A 19th century lesson on ethical PR and communication

Posted on: September 9, 2007

Here is a scenario for a campaign on human rights issues. The opponents claim serial oppression of an indigenous population in the developing world and provide evidence from observers in the field. Their campaign is marshaled by a determined, highly moral individual who is supported by church people, legislators and, increasingly, the media.

The campaign’s target, led by another national’s leader, fights back by questioning the motives of the campaign, the accuracy of the information and the economic impact should it have succeeded. Both use the media to make claim and counter-claim. The opponents make special use of church networks to roll out their campaign on both sides of the Atlantic. Both proponents and opponents lobby governments to make or reject laws on the economic exploitation.  

The proponents on two occasions set up “independent commissions” to investigate and report on the situation. The results of these commissions are challenged by the opponents as only limited sections of reports appear.  These are characteristics of modern human rights campaigns like those fought over environmental issues in the Amazon, the claims of “sweat shop” manufacturing in the developing world and of health issues such as tobacco and obesity.

But this scenario is taken from more than a century ago when the King of Belgium, Leopold II, was opening up and exploiting what we know now as the Democratic Republic of the Congo (DRC) for rubber and ivory. His opponents were led by a feisty British journalist, E.D. Morel, who later became an MP by defeating Winston Churchill in the 1920s. Morel was not the first to be appalled by the exploitation of the Congolese or the first to campaign against it, but he was the first to mount and sustain an effective campaign using methods that we would consider part of modern democratic debate. His campaign brought major changes to the government of the Congo and some relief to its people.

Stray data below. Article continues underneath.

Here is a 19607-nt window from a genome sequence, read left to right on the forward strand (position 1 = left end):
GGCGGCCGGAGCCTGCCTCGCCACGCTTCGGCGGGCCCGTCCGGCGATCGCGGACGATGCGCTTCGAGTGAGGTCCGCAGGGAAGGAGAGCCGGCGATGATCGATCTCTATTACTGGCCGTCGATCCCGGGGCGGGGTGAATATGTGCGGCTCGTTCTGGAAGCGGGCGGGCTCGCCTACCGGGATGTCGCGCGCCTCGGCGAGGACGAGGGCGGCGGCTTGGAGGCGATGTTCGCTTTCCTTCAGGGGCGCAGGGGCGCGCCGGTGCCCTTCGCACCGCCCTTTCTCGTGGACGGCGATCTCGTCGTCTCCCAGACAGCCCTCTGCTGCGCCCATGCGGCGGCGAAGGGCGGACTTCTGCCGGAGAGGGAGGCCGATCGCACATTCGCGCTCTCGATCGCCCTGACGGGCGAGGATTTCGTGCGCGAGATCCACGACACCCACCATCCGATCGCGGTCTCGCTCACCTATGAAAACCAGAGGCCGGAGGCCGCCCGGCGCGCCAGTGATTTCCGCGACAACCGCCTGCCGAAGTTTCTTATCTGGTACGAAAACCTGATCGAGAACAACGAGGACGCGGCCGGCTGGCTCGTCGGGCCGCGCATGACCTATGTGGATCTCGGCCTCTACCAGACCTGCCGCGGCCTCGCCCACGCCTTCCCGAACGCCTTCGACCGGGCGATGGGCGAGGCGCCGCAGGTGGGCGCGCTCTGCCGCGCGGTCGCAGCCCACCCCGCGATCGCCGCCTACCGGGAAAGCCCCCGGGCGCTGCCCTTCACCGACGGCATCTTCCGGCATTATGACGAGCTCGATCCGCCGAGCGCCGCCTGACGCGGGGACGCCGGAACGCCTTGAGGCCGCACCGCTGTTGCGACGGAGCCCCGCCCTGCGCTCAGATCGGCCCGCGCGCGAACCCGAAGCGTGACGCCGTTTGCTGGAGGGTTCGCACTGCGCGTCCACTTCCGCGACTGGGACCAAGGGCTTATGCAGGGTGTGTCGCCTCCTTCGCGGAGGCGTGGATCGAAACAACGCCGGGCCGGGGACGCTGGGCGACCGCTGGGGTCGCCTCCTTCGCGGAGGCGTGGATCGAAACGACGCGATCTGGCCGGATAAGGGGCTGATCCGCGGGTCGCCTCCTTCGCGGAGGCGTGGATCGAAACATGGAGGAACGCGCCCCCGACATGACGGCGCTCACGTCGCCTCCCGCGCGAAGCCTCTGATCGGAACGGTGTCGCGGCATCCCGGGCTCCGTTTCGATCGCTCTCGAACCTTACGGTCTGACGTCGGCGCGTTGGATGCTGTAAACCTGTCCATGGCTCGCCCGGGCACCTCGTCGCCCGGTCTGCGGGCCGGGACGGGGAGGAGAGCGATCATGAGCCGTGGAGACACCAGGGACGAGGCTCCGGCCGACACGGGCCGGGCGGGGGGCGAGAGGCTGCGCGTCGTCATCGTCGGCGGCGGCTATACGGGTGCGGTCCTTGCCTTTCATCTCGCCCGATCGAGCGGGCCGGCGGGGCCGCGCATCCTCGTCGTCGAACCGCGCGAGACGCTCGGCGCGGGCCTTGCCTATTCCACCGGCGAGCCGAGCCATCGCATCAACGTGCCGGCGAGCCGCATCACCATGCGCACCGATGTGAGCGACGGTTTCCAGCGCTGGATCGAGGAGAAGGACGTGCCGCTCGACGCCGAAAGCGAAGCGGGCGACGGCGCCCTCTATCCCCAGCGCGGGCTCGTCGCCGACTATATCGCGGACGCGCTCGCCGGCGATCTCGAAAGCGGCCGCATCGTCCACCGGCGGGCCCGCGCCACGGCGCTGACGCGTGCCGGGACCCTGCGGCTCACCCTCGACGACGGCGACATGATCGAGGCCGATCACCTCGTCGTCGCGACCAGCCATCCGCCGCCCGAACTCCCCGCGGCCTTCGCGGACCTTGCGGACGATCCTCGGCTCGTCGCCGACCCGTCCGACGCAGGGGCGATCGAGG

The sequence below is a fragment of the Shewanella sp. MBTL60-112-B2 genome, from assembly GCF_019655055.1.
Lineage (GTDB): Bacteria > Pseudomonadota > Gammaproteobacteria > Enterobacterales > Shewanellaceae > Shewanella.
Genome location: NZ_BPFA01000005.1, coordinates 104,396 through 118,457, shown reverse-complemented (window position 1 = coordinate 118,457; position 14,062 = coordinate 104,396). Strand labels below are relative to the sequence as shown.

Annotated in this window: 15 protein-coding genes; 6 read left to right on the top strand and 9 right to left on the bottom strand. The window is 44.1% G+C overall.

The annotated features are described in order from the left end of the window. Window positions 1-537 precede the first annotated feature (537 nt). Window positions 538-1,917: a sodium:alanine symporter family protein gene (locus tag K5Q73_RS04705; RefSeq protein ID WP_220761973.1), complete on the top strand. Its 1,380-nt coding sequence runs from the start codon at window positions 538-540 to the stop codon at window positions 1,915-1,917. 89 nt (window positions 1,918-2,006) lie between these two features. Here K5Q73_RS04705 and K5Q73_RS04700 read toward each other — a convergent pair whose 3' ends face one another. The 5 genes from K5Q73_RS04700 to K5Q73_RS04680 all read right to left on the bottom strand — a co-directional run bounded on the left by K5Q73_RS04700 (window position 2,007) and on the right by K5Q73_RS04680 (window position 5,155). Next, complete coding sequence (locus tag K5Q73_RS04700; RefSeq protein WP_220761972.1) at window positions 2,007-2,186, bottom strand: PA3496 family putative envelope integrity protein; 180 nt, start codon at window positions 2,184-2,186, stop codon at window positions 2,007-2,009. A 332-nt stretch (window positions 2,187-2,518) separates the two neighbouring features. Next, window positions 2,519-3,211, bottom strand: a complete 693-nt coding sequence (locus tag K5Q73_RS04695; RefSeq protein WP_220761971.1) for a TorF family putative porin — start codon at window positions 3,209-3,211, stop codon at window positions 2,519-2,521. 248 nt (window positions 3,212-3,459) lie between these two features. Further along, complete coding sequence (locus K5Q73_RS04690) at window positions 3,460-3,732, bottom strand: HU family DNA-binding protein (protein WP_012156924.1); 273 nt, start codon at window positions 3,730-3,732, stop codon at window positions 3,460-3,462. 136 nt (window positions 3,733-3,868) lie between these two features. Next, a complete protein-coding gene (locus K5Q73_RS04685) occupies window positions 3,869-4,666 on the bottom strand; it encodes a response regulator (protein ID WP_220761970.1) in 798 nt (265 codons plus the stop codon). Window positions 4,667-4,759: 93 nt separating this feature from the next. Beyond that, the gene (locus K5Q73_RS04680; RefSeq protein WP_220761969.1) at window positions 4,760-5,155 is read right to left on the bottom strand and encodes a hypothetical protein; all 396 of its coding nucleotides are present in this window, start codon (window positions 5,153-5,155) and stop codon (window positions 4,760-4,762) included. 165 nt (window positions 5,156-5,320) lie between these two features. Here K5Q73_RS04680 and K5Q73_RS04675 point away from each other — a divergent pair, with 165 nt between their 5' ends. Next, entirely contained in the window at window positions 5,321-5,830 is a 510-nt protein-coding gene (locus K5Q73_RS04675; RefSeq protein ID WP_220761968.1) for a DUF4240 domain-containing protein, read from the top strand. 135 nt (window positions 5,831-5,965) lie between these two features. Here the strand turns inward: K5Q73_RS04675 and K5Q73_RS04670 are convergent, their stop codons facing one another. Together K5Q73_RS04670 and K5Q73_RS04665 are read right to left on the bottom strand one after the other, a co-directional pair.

The oppression of the Congolese, of whom 10 million are thought to have died during the period that Leopold II reigned, is a genocide that was supported by commercial and national interests and by the communication resources that they used and abused. The whole story is told by Adam Hochshild, in King Leopold’s Ghost published by Pan Book*. It is a book that should be read by practitioners, academics and students as it shows how public relations and corporate communication techniques can support evil practices, as well as effectively oppose them.

Over the past century, there is plenty of evidence that unethical practitioners in exploitation, lobbying and communication are as rife now as they were at the turn of the 19th century. As Adam Hochshild notes, “multinational have also been in on the take [in the DRC]” (p. 316). By 2004, there had been an estimated four million deaths and 2 million refugees in the DRC because of fighting in the east of the country and in neighbouring Rwanda and Burundi. He concludes, “Tragically, no powerful outside constituency, like Morel’s Congo reformers, exists to lobby for measure that would help” (p. 317). 

* Hochshild, A. (2006) King Leopold’s Ghost (2nd edition). London: Pan Books. Also published by Houghton Mifflin in the US. ISBN 0-330-44198-1


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Tom Watson

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